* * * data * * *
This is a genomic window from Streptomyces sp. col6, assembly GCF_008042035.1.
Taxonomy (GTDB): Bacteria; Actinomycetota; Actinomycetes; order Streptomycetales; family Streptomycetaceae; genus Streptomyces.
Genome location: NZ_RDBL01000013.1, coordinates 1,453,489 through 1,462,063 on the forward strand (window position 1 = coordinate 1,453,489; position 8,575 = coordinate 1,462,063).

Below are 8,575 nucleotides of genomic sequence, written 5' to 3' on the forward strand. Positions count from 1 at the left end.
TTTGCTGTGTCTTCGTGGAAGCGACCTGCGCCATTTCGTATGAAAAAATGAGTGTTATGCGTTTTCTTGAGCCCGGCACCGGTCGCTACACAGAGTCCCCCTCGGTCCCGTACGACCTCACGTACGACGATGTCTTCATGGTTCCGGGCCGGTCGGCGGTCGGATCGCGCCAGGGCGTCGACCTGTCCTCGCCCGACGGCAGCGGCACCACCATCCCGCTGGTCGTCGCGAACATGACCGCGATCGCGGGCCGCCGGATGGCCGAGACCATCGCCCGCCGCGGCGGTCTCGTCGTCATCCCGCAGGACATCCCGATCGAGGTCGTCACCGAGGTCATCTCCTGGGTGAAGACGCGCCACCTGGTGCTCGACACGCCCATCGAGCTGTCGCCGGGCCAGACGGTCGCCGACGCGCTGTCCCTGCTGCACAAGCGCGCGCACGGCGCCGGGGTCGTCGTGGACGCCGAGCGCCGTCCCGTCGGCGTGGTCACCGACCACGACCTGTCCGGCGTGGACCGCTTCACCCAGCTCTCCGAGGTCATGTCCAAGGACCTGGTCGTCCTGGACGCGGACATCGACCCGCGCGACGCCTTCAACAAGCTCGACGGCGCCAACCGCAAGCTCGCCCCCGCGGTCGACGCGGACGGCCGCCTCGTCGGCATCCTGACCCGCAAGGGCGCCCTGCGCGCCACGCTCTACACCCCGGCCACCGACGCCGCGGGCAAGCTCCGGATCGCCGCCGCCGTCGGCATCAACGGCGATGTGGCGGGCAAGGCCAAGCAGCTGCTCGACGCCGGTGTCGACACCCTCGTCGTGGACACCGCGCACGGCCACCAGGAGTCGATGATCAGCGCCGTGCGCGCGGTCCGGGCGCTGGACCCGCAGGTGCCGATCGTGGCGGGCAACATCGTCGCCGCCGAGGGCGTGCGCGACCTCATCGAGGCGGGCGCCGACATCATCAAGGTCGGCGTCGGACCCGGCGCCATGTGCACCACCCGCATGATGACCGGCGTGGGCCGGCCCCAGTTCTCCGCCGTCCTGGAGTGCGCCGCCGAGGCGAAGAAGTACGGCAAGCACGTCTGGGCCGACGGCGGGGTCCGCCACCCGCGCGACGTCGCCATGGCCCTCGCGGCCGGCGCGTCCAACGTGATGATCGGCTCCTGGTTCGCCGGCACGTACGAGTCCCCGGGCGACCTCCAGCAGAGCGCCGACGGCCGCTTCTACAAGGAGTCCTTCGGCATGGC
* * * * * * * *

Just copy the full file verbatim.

This is a genomic window from Streptomyces sp. col6, assembly GCF_008042035.1.
Taxonomy (GTDB): Bacteria; Actinomycetota; Actinomycetes; order Streptomycetales; family Streptomycetaceae; genus Streptomyces.
Genome location: NZ_RDBL01000013.1, coordinates 1,453,489 through 1,462,063 on the forward strand (window position 1 = coordinate 1,453,489; position 8,575 = coordinate 1,462,063).

Below are 8,575 nucleotides of genomic sequence, written 5' to 3' on the forward strand. Positions count from 1 at the left end.
TTTGCTGTGTCTTCGTGGAAGCGACCTGCGCCATTTCGTATGAAAAAATGAGTGTTATGCGTTTTCTTGAGCCCGGCACCGGTCGCTACACAGAGTCCCCCTCGGTCCCGTACGACCTCACGTACGACGATGTCTTCATGGTTCCGGGCCGGTCGGCGGTCGGATCGCGCCAGGGCGTCGACCTGTCCTCGCCCGACGGCAGCGGCACCACCATCCCGCTGGTCGTCGCGAACATGACCGCGATCGCGGGCCGCCGGATGGCCGAGACCATCGCCCGCCGCGGCGGTCTCGTCGTCATCCCGCAGGACATCCCGATCGAGGTCGTCACCGAGGTCATCTCCTGGGTGAAGACGCGCCACCTGGTGCTCGACACGCCCATCGAGCTGTCGCCGGGCCAGACGGTCGCCGACGCGCTGTCCCTGCTGCACAAGCGCGCGCACGGCGCCGGGGTCGTCGTGGACGCCGAGCGCCGTCCCGTCGGCGTGGTCACCGACCACGACCTGTCCGGCGTGGACCGCTTCACCCAGCTCTCCGAGGTCATGTCCAAGGACCTGGTCGTCCTGGACGCGGACATCGACCCGCGCGACGCCTTCAACAAGCTCGACGGCGCCAACCGCAAGCTCGCCCCCGCGGTCGACGCGGACGGCCGCCTCGTCGGCATCCTGACCCGCAAGGGCGCCCTGCGCGCCACGCTCTACACCCCGGCCACCGACGCCGCGGGCAAGCTCCGGATCGCCGCCGCCGTCGGCATCAACGGCGATGTGGCGGGCAAGGCCAAGCAGCTGCTCGACGCCGGTGTCGACACCCTCGTCGTGGACACCGCGCACGGCCACCAGGAGTCGATGATCAGCGCCGTGCGCGCGGTCCGGGCGCTGGACCCGCAGGTGCCGATCGTGGCGGGCAACATCGTCGCCGCCGAGGGCGTGCGCGACCTCATCGAGGCGGGCGCCGACATCATCAAGGTCGGCGTCGGACCCGGCGCCATGTGCACCACCCGCATGATGACCGGCGTGGGCCGGCCCCAGTTCTCCGCCGTCCTGGAGTGCGCCGCCGAGGCGAAGAAGTACGGCAAGCACGTCTGGGCCGACGGCGGGGTCCGCCACCCGCGCGACGTCGCCATGGCCCTCGCGGCCGGCGCGTCCAACGTGATGATCGGCTCCTGGTTCGCCGGCACGTACGAGTCCCCGGGCGACCTCCAGCAGAGCGCCGACGGCCGCTTCTACAAGGAGTCCTTCGGCATGGC